For decades automotive networking was dependent on protocols like CAN and LIN. Unprecedented demand for elevated data rates has led to the widespread adoption by automobile manufacturers of Ethernet interconnection technology. This offers orders of magnitude increases in the bandwidth that can be supported. It is not just a matter of raising speeds though. Other aspects now need to be addressed.
Since Ethernet does not offer deterministic operation, the inclusion of additional protocols has been required for it to be applicable in an automotive context. Time sensitive networking (TSN) has meant that safety-critical data can be prioritized, so that it is not detrimentally affected by data traffic congestion. Alongside this, audio video bridging (AVB) has meant that the audio and video streams needed by infotainment systems are all correctly synchronised - thereby ensuring that quality of service (QoS) expectations are maintained.
Another issue is the cable harnessing. This is one of the biggest contributors to the overall weight and cost of a vehicle, and as new capabilities are added to automotive designs, there is the prospect for this to increase still further.
In order to reduce the cable harnessing involved in next generation vehicle models, the domain-oriented networking architectures that have been previously used are set to be gradually replaced by a more operationally efficient zonal approach. This will have centralised high performance computing (HPC) resources connected to a distribution of zone ECUs via multi-Gigabit automotive Ethernet technology. It gets away from everything being related to the function, which meant that cabling was needed to link sensors, imaging devices and actuators with ECUs that could be quite a large distance away (possibly right over the other side of the car). Instead, the new arrangement keeps all of the necessary hardware in close proximity, with responsibility being assigned to the nearest zone ECU.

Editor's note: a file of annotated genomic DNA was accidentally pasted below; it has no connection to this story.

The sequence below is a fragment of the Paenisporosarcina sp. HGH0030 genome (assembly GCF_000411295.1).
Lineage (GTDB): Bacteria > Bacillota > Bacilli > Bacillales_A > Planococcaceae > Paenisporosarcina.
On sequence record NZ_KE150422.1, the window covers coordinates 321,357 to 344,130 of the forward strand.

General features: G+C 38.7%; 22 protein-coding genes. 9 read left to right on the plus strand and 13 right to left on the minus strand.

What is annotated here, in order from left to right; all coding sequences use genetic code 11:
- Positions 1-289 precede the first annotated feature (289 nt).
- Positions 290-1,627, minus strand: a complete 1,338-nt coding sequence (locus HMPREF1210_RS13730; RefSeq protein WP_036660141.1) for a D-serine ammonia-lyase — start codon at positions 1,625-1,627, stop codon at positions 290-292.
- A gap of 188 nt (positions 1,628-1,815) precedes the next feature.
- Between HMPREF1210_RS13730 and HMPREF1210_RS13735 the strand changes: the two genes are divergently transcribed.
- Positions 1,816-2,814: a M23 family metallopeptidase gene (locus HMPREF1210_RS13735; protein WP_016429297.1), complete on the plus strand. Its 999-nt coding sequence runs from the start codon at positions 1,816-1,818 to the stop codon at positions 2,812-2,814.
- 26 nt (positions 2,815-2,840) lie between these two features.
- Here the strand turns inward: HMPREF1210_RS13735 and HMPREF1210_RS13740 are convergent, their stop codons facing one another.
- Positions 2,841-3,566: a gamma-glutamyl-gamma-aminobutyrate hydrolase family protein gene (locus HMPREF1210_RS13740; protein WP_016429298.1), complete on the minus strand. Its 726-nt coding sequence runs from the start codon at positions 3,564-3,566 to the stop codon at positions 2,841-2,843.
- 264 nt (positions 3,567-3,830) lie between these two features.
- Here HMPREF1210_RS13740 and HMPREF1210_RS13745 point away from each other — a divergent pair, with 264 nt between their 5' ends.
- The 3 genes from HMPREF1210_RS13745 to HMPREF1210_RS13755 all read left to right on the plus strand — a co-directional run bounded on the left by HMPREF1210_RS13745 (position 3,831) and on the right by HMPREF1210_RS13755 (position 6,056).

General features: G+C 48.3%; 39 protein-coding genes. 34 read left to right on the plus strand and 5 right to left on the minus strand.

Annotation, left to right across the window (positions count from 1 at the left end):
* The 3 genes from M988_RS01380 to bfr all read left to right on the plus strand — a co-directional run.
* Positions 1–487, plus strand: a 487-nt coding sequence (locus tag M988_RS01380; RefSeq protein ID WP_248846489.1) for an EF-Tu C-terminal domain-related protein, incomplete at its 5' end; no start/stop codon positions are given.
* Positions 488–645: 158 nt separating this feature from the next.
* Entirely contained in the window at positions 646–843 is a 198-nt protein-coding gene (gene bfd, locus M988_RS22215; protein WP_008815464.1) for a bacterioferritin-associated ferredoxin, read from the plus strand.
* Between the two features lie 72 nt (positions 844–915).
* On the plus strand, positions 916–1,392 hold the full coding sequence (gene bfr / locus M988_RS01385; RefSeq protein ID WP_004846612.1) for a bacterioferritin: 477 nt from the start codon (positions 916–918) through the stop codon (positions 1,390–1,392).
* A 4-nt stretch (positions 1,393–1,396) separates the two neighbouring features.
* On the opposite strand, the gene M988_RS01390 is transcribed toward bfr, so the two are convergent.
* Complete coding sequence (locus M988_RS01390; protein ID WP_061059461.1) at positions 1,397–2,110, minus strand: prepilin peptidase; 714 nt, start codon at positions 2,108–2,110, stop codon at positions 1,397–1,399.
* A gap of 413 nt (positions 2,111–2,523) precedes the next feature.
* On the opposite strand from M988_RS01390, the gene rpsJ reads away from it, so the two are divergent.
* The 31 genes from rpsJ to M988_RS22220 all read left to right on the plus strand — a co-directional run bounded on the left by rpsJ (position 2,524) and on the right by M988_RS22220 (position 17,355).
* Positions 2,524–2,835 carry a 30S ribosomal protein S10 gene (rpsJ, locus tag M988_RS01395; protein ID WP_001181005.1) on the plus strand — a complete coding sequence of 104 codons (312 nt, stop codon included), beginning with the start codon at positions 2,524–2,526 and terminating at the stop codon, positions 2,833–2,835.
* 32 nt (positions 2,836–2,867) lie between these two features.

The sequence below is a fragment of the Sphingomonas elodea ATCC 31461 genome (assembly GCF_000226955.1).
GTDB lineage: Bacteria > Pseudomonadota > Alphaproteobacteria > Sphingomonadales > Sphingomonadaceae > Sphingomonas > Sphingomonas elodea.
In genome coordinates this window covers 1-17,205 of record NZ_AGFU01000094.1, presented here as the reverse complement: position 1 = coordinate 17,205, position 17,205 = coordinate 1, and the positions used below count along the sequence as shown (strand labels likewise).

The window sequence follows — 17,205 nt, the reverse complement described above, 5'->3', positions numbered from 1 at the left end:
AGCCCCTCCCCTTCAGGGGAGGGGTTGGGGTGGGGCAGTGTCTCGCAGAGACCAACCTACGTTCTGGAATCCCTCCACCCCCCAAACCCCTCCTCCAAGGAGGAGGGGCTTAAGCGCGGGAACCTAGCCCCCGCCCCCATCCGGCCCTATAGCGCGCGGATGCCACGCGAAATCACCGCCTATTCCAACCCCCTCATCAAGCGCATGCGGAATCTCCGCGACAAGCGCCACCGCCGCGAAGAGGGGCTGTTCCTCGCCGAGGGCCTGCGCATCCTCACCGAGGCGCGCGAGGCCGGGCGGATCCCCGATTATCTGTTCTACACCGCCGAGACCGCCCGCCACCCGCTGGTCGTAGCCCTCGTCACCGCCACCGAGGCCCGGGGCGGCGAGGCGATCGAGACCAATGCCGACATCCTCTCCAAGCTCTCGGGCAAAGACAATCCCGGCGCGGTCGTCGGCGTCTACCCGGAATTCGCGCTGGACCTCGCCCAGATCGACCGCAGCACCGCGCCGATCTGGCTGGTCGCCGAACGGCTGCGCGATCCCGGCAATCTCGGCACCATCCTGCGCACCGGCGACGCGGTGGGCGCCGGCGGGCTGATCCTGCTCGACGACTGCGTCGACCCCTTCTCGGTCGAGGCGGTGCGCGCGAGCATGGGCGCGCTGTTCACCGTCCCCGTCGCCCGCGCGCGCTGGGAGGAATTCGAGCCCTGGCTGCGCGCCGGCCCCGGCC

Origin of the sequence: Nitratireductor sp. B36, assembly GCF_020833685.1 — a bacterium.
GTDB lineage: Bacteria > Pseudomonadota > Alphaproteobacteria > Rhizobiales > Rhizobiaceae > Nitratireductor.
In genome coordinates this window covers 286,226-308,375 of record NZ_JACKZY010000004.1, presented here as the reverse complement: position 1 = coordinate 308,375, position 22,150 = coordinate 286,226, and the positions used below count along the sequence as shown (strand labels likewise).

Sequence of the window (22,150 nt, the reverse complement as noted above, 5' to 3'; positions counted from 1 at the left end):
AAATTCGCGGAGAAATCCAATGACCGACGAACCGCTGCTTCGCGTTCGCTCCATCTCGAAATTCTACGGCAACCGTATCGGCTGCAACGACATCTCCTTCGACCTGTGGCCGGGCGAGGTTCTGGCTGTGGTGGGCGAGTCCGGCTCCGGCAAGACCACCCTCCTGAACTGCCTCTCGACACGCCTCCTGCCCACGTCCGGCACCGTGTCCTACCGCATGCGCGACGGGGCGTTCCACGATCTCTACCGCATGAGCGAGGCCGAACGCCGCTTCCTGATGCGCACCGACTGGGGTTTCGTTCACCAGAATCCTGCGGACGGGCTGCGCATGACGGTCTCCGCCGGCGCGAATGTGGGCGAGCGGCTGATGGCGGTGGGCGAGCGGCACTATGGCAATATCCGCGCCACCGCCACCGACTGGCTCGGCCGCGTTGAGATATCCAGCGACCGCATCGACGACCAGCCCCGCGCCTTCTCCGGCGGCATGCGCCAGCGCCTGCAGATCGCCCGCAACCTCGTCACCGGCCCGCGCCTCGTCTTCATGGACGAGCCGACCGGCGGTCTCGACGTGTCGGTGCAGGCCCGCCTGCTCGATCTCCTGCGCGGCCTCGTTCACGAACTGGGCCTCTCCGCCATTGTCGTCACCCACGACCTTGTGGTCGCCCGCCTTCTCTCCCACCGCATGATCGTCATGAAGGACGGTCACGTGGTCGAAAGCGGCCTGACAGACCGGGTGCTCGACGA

Toshiba’s TC9563XBG will be pivotal in the progression of zonal automotive networking architectures, offering support to infotainment and telematics applications. This AEC-Q100 Grade 3 compliant device features two Ethernet ports supporting 10Gbps operation with AVB/TSN functionality, plus three PCIe Gen 3 switch ports.
You can find out more about Toshiba’s TC9563XBG SoC by downloading the following white paper: